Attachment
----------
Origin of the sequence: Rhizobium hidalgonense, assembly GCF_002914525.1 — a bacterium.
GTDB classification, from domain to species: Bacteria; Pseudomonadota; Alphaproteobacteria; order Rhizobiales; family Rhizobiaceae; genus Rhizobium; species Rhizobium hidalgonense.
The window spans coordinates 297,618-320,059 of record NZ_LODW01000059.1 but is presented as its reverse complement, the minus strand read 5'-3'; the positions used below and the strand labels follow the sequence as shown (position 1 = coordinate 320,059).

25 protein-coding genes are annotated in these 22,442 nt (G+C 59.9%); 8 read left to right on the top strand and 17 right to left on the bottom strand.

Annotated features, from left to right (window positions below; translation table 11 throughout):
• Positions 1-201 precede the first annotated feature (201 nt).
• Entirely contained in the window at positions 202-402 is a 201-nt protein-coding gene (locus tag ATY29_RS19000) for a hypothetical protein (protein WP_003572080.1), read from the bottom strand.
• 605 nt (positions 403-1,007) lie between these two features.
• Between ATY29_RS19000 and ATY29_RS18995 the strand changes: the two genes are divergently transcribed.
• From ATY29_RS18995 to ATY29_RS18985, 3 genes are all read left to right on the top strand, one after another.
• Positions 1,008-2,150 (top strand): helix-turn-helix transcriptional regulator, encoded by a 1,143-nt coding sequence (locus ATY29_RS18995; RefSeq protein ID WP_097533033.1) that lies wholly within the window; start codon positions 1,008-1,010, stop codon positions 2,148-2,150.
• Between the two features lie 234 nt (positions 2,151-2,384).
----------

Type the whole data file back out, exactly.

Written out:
Origin of the sequence: Rhizobium hidalgonense, assembly GCF_002914525.1 — a bacterium.
GTDB classification, from domain to species: Bacteria; Pseudomonadota; Alphaproteobacteria; order Rhizobiales; family Rhizobiaceae; genus Rhizobium; species Rhizobium hidalgonense.
The window spans coordinates 297,618-320,059 of record NZ_LODW01000059.1 but is presented as its reverse complement, the minus strand read 5'-3'; the positions used below and the strand labels follow the sequence as shown (position 1 = coordinate 320,059).

25 protein-coding genes are annotated in these 22,442 nt (G+C 59.9%); 8 read left to right on the top strand and 17 right to left on the bottom strand.

Annotated features, from left to right (window positions below; translation table 11 throughout):
• Positions 1-201 precede the first annotated feature (201 nt).
• Entirely contained in the window at positions 202-402 is a 201-nt protein-coding gene (locus tag ATY29_RS19000) for a hypothetical protein (protein WP_003572080.1), read from the bottom strand.
• 605 nt (positions 403-1,007) lie between these two features.
• Between ATY29_RS19000 and ATY29_RS18995 the strand changes: the two genes are divergently transcribed.
• From ATY29_RS18995 to ATY29_RS18985, 3 genes are all read left to right on the top strand, one after another.
• Positions 1,008-2,150 (top strand): helix-turn-helix transcriptional regulator, encoded by a 1,143-nt coding sequence (locus ATY29_RS18995; RefSeq protein ID WP_097533033.1) that lies wholly within the window; start codon positions 1,008-1,010, stop codon positions 2,148-2,150.
• Between the two features lie 234 nt (positions 2,151-2,384).